Typically, you can get a decent feel for a new book from the first few lines. The Renegade Star begins:
‘”I’ll fucking kill you!” screamed William Emmerson as he ordered his security personnel to fire in my direction.
“Good luck with that!” I returned, running as fast as my feet would carry me.’
Now, I don’t know about you, dear reader, but this screams pedal to the metal to me.
Clearly inspired by Firefly, Chaney’s The Renegade Star is super charged action with intelligence to back it up. Spoilers abound.
Jace Hughes is a Renegade by choice. He lives the life of an outlaw, taking what life gives him and then kicking life in the teeth. He’s a loner. He’s a flier. He’s a thief. And he owes some serious money to some serious people. When The Renegade Star begins, Hughes finds himself stealing trinkets to make a few credits to pay for a stolen cloaking device for his ship. Life being life, he then takes on a nun as a passenger to make a few more credits – and then the universe burps and asks for dessert, because that is when the chase really begins. The Union, the intergalactic government, wants the nun in chains. Oh, and Earth is just a myth.
I’m not normally a fan of first person story telling, but Chaney really hits the ball out of the park with this. Jace’s personality and voice are clear – when most voices in a first person book aren’t. That is first.
Second, the best stories are the ones where the author throws the proverbial kitchen sink at the protagonist, and the protagonist stumbles but wins. Chaney knows this, uses it, and makes it work. I can “hear” distinct voices in the writing. Hughes doesn’t sound like Siggy (his A.I.), Abigail (“Abby” the nun), or Lex (the mysterious child). I read what they say, and I don’t even have to get to the part that goes, “said Abigail” to know that Abby the nun was speaking this whole time. That, dear reader, takes talent, and Chaney has it in spades.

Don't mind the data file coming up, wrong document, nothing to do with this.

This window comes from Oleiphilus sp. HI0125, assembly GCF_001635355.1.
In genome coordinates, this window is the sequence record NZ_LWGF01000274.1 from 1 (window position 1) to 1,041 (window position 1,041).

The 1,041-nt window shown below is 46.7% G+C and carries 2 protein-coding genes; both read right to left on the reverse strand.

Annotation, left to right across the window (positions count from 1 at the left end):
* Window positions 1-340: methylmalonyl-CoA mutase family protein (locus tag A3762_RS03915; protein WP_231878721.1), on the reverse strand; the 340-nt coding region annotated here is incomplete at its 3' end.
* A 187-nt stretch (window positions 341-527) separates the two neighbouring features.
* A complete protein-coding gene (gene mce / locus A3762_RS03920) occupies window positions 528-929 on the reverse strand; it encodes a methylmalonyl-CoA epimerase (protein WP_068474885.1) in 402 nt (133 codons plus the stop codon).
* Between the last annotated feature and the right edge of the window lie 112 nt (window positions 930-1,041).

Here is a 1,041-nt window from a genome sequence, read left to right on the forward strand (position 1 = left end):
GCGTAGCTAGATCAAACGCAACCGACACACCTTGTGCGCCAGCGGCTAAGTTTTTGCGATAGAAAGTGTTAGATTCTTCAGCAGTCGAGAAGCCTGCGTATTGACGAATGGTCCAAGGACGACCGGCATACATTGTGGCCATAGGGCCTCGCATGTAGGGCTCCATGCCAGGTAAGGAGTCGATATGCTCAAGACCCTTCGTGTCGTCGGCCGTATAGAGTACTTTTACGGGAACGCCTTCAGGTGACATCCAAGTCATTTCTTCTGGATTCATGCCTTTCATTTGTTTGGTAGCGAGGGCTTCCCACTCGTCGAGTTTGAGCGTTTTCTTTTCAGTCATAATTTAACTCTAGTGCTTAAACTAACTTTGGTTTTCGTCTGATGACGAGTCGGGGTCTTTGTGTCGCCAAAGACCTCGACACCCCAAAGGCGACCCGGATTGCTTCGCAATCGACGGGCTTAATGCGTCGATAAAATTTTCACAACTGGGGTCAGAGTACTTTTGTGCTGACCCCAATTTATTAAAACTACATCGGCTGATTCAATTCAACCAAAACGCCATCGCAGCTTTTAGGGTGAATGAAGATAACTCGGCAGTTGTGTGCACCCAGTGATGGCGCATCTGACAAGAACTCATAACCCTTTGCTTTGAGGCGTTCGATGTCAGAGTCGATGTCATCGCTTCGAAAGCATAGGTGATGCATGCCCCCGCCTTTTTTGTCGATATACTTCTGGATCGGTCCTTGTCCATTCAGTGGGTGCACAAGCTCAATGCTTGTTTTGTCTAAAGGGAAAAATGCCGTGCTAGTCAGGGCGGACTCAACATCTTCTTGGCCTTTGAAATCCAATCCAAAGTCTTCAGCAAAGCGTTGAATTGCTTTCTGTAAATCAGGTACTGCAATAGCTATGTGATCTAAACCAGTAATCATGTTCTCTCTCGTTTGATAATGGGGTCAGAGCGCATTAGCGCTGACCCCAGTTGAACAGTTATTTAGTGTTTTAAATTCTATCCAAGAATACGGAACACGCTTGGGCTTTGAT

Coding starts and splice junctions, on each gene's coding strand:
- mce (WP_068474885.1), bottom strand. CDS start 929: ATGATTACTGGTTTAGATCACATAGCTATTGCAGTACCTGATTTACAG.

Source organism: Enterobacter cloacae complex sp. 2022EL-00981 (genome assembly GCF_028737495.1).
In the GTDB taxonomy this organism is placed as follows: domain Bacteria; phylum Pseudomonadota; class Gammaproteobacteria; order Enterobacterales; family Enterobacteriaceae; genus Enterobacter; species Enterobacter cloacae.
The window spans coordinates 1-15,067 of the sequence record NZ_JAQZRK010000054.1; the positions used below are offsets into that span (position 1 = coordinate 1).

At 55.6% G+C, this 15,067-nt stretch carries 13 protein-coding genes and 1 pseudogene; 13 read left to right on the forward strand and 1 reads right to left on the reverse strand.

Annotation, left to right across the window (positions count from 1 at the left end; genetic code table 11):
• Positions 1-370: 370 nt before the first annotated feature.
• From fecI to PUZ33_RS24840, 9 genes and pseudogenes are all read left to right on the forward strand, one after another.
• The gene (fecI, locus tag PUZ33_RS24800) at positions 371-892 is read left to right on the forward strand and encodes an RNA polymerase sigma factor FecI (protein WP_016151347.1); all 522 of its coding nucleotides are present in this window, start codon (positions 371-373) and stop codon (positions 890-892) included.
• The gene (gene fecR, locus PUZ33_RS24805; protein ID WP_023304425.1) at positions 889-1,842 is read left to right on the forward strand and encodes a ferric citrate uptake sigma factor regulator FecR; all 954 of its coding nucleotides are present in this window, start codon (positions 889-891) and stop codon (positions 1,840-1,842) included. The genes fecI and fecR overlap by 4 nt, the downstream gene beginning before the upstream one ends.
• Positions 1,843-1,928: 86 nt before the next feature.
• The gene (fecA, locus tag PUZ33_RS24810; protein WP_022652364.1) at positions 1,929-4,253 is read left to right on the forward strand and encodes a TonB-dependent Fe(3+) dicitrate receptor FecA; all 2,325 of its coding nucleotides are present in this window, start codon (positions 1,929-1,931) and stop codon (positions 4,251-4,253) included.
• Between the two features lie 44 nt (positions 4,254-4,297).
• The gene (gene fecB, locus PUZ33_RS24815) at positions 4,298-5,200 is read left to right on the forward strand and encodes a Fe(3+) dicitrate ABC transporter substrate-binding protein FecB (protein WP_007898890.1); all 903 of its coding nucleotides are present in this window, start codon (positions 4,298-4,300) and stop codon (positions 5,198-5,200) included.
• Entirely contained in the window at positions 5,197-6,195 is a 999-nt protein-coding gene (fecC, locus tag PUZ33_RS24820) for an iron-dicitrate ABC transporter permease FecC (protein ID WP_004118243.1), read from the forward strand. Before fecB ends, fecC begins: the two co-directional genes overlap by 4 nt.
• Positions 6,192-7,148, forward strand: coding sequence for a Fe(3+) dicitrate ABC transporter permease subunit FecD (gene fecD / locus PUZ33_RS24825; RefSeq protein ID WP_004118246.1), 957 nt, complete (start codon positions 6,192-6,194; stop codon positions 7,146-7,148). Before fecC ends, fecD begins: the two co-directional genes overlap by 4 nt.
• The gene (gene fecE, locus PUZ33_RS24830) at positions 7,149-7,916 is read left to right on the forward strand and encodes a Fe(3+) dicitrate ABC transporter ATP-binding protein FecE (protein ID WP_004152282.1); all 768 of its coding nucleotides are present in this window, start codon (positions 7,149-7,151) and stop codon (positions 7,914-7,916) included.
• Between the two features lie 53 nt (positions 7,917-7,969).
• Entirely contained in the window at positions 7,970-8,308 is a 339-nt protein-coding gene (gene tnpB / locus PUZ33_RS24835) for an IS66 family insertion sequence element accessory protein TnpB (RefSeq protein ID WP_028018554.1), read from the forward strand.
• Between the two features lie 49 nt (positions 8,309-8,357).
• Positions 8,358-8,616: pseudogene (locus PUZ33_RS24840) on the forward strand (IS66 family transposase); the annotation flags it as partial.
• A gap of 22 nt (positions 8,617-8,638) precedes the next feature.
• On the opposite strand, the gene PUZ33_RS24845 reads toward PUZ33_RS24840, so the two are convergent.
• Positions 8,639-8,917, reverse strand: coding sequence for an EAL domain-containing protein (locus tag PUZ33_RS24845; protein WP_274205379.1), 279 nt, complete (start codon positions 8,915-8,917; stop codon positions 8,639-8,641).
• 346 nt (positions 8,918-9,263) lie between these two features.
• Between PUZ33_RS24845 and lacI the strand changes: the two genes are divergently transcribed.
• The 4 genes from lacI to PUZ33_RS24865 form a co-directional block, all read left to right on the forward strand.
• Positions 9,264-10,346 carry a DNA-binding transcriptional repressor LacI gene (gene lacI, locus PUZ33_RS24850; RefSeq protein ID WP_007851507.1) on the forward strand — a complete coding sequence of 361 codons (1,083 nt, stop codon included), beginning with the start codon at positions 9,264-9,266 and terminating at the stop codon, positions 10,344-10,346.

I could go on and talk more about what works, but to be fair I don’t like spoiling things for others too much. Just a couple of points should suffice for the other standouts in the book:
- The “sci” part of the “fi” in The Renegade Star isn’t the beat you over the head kind; it’s just right, and the “fi” really shines as a result
- You don’t need backstory to understand what is happening, and you don’t need world building. You start on the go, and pick up anything you need to know
- No made up words! “Nuns” and “bullets” and “tablets” and such you already know!
- Fast and easy read – Kindle had my reading time at just under 3.5 hours. Not too shabby! Good for a Saturday afternoon at the park.
WHAT DIDN’T WORK
If there was any complaint I have, it’s that The Renegade Star relies too heavily on Firefly as inspiration, at times at the point of distraction. This is good for the casual fan, but a nerd like me, well, you would easily notice this. Thankfully, this is minimized in the rest of the series.
Book 1 of the series is a stellar (see that I did there?) success. There is no reason not to read this book. You can read it in light speed (I did it again) and it’s gravity (hehe) is well balanced with the humor.